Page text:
Around the world this week, more than 7,000 bloggers are focusing on climate change. In case you haven’t heard, our grandchildren will face unimaginable devastation due to our virtually non-existent response to this cataclysmic threat. So this concerted blogging effort makes sense. Hell, any effort makes sense. So little is being done….
How could it be that as a species we’ve dropped the ball — to the point that most reputable scientists now say it’s too late to avoid a global catastrophe? Is it the inevitability of politics as usual? The agonizingly slow pace of the machinery of government? Pure denial?
“We have seen the light at the end of the tunnel, and it is in fact a pair of oncoming trains.”
The answer illuminates a pervasive leadership dilemma.
As a species, we’re simply not programmed to respond to threats that are even months away — let alone decades. Our bodies are virtually identical to our Neolithic ancestors’; biologically, our “fight or flight” mechanism equips us to react only to the saber-tooth tiger at the cave door — not to the certainty that he’ll arrive, in hordes, in 30 years.
This in part explains so many human foibles — why so many of us, for example, are obese. The consequences of eating that extra piece of cake don’t figure in to our self-protection wiring. Diabetes? Heart failure? That saber-tooth tiger is miles away. Why worry?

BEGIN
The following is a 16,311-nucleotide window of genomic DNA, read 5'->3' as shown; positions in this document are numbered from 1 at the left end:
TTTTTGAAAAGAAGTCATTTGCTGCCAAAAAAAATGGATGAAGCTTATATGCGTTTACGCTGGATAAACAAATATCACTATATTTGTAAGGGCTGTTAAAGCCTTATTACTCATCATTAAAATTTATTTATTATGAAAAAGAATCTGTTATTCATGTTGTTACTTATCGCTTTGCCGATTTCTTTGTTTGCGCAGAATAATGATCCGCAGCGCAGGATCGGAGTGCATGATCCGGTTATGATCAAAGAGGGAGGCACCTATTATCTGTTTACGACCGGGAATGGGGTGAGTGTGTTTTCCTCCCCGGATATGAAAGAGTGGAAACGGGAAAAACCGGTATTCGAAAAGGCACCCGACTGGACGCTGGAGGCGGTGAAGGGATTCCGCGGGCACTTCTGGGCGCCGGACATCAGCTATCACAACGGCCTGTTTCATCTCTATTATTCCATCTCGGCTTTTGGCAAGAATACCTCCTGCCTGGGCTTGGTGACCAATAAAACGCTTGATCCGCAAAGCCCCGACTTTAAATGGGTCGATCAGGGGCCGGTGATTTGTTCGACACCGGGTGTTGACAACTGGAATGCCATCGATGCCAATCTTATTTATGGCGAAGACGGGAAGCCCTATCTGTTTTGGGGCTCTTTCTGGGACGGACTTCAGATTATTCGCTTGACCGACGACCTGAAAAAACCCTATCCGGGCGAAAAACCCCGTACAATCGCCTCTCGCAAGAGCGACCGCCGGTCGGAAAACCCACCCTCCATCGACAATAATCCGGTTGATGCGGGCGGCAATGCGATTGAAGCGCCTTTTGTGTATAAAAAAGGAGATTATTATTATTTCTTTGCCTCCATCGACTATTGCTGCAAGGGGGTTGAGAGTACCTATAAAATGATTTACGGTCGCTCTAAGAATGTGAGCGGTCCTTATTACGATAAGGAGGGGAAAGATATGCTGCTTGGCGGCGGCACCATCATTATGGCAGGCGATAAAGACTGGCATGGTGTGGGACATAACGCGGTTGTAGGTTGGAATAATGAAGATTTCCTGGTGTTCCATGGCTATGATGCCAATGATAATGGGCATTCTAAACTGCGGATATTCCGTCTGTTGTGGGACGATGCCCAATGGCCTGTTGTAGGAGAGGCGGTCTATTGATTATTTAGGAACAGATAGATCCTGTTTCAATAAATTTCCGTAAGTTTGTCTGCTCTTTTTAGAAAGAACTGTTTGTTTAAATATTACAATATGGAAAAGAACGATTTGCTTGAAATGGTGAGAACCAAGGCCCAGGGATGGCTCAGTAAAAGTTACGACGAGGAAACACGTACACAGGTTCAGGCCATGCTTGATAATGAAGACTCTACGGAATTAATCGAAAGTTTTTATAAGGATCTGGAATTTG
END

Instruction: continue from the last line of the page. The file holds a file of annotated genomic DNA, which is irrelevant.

We are the proverbial frog dropped into the pot of lukewarm water. Despite the flame underneath, we don’t feel the temperature increase until it’s too late. So we’re still not leaping out.
And how many leadership challenges does that describe? The job of a leader, as we say in our book The Leadership Platform, is in part to focus upon a more distant horizon — to see the bigger picture, the systemic view. Leaders must resist the temptation to get lost in the next quarterly report, and instead anticipate the distant obstacles to a healthy future in time to steer around them, or blast through them. Too few leaders — let alone the constituencies they represent — taking up that challenge these days.
I’ve worked with many leaders in the transportation industry in the past few years. When I ask them about their companies’ strategies around climate change — or for that matter, the coming ruinous global oil shortages in this era of “peak oil” — I get uncomfortable silences. The water doesn’t feel too warm yet. But the boiling point is near, and it may be too late to turn down the flame.
Imagine looking into your great-grandchildren’s eyes as they ask you what you did, in your day, to address climate change, or peak oil — the twin challenges likely to alter civilization. Will you say, “I’m sorry”? Or, “You’re welcome.”
Never has visionary, systems-based leadership been as critical as it is today. We have seen the light at the end of the tunnel, and it is in fact a pair of oncoming trains. Slowing them down is everyone’s responsibility.
Your Path Forward:
- What are you doing about climate change? What more could you do? Challenge yourself to take one step per month (or more!) toward climate-friendliness.
- What is the organization you work for doing about climate change? What more could it do? Challenge yourself to start a conversation about climate change in your workplace, with an eye toward fostering responsibility at an organizational level.